Biden, Biosafety lab, Biosecurity lab, Bioweapon, Blinken, BSL-3 lab, Carter Center, Ethiopia, Ethiopia Biosecurity lab, Ethiopia conflict, Ethiopia elections, Fantahun Girma Woldesenbet, Ft. Detrick shooting, Mattis, Obama, Oromo, Tedros Adhanom, terrorism, Tigray, Tigray rebels, Trump, WHO
The biological research lab project was started under the previous Ethiopian regime, in January 2016. However, its final approval, under Trump, occurred in 2018, after the previous Prime Minister had resigned. The US Sec. of Defense was Jim Mattis. The new Ethiopian Prime Minister (who Biden-Blinken seem to want removed) was elected on April 2, 2018. The current “armed conflict that began around midnight of 3–4 November 2020 in the Tigray Region of Ethiopia.” https://en.wikipedia.org/wiki/Tigray_War The US Presidential election was on November 3, 2020. What are the odds? Trump originally announced his candidacy in July of 2015, but didn’t become the Republican candidate until July 2016.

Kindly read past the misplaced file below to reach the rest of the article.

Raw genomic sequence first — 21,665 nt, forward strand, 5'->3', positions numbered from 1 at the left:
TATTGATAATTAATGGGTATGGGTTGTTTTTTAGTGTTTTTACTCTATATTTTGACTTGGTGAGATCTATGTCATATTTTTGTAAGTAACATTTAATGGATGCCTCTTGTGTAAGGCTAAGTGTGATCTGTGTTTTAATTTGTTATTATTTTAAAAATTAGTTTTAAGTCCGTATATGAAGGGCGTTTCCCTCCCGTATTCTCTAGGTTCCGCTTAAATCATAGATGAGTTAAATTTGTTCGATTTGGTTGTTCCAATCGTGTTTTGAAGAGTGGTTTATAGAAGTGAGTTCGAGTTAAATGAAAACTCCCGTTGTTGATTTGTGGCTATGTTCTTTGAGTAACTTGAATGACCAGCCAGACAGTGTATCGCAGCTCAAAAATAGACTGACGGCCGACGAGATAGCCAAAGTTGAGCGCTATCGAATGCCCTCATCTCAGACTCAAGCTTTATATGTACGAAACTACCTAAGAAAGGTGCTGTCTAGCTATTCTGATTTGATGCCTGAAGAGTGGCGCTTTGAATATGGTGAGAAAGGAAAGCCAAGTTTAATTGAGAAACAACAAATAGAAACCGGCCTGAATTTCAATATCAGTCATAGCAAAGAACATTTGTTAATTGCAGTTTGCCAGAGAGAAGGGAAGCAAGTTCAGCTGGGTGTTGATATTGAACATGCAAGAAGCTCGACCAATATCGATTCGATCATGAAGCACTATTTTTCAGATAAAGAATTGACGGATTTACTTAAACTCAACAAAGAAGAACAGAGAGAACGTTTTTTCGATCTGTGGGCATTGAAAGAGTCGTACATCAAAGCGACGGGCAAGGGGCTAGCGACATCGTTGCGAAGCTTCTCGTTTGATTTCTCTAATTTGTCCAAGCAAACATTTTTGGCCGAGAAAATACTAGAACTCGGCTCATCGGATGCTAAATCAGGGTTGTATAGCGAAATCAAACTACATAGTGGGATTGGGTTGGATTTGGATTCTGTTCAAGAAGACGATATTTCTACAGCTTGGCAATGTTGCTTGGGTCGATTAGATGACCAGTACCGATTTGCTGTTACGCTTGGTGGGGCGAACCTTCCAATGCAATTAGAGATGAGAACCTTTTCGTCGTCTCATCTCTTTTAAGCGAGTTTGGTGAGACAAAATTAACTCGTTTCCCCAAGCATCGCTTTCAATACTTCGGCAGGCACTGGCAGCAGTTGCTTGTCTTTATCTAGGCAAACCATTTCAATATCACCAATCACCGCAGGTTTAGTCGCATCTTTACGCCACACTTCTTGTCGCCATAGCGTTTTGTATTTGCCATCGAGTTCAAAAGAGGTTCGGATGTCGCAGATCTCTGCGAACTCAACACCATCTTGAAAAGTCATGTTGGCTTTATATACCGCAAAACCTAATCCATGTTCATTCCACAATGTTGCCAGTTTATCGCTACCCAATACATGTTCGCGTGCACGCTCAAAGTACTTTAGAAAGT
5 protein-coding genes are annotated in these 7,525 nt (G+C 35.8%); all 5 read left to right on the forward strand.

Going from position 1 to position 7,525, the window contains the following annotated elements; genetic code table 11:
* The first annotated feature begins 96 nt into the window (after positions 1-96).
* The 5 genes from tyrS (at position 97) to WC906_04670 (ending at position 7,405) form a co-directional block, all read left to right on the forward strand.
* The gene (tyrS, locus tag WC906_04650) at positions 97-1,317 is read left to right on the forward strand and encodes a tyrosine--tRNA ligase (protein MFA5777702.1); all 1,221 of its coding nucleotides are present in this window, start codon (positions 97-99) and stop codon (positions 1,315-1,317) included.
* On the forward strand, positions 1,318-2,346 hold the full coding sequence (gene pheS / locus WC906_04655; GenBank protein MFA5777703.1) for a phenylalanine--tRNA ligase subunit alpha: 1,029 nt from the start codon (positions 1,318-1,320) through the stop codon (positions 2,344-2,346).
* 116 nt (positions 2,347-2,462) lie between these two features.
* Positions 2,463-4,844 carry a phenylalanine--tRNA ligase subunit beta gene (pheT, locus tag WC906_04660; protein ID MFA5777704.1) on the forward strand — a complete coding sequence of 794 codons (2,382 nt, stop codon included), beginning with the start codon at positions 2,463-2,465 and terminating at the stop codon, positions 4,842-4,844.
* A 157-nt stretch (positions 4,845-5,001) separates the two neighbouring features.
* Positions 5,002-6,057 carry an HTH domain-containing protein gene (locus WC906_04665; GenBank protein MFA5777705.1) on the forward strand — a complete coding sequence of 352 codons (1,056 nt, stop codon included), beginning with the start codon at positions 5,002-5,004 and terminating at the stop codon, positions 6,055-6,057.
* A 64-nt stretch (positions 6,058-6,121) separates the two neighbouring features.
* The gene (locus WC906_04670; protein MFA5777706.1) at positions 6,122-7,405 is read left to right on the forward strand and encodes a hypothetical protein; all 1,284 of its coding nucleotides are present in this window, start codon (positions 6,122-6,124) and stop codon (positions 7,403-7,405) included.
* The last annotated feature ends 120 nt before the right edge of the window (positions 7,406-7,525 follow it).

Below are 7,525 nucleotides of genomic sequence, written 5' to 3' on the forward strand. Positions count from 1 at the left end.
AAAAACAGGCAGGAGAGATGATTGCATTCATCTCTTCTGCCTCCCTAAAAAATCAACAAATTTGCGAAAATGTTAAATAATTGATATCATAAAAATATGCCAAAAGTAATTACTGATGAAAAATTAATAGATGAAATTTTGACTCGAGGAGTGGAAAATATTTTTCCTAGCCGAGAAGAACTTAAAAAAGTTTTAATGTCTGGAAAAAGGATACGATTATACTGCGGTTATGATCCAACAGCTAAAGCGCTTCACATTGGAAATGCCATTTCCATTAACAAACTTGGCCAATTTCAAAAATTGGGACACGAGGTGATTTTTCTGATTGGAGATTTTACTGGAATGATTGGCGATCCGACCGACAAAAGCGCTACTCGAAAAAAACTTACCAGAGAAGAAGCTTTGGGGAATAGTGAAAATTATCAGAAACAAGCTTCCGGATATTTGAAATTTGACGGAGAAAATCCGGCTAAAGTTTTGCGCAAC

On Ethiopian Election Day morning (this week), a Carter Center Social Media Consultant was found dead in his hotel room: https://miningawareness.wordpress.com/2021/06/24/carter-center-social-media-analyst-consultants-for-election-observation-missions-social-media-consultant-for-ethiopia-found-dead-on-election-day-morning-carter-center-did-voter-education/
“Ethiopia Says 22 Regional Officials Killed by Tigray Rebels” Wednesday, 26 May 2021, 04:00 PM https://www.newsmax.com/world/globaltalk/ethiopia-tigray-conflict-killings/2021/05/26/id/1022874/
“Ethiopia’s military has rejected accounts that dozens of civilians were killed in an air raid in the country’s embattled Tigray region, saying its forces had only struck rebels.”24 Jun 2021 (“Ethiopia says it targeted combatants, not civilians in Tigray” https://www.aljazeera.com/news/2021/6/24/ethiopia-says-only-combatants-hit-in-tigray-airstrike )
The Ethiopian biological research lab started under Obama and under Kenneth Myers in 2016. Myers started his career in 1994, as a senior associate for Robinson Lake Sawyer Miller law firm in D.C: “He specialized in U.S. public and private sector investments to states of the former Soviet Union and was responsible for establishing the firm’s office in Kiev, Ukraine…” https://en.wikipedia.org/wiki/Kenneth_A._Myers_III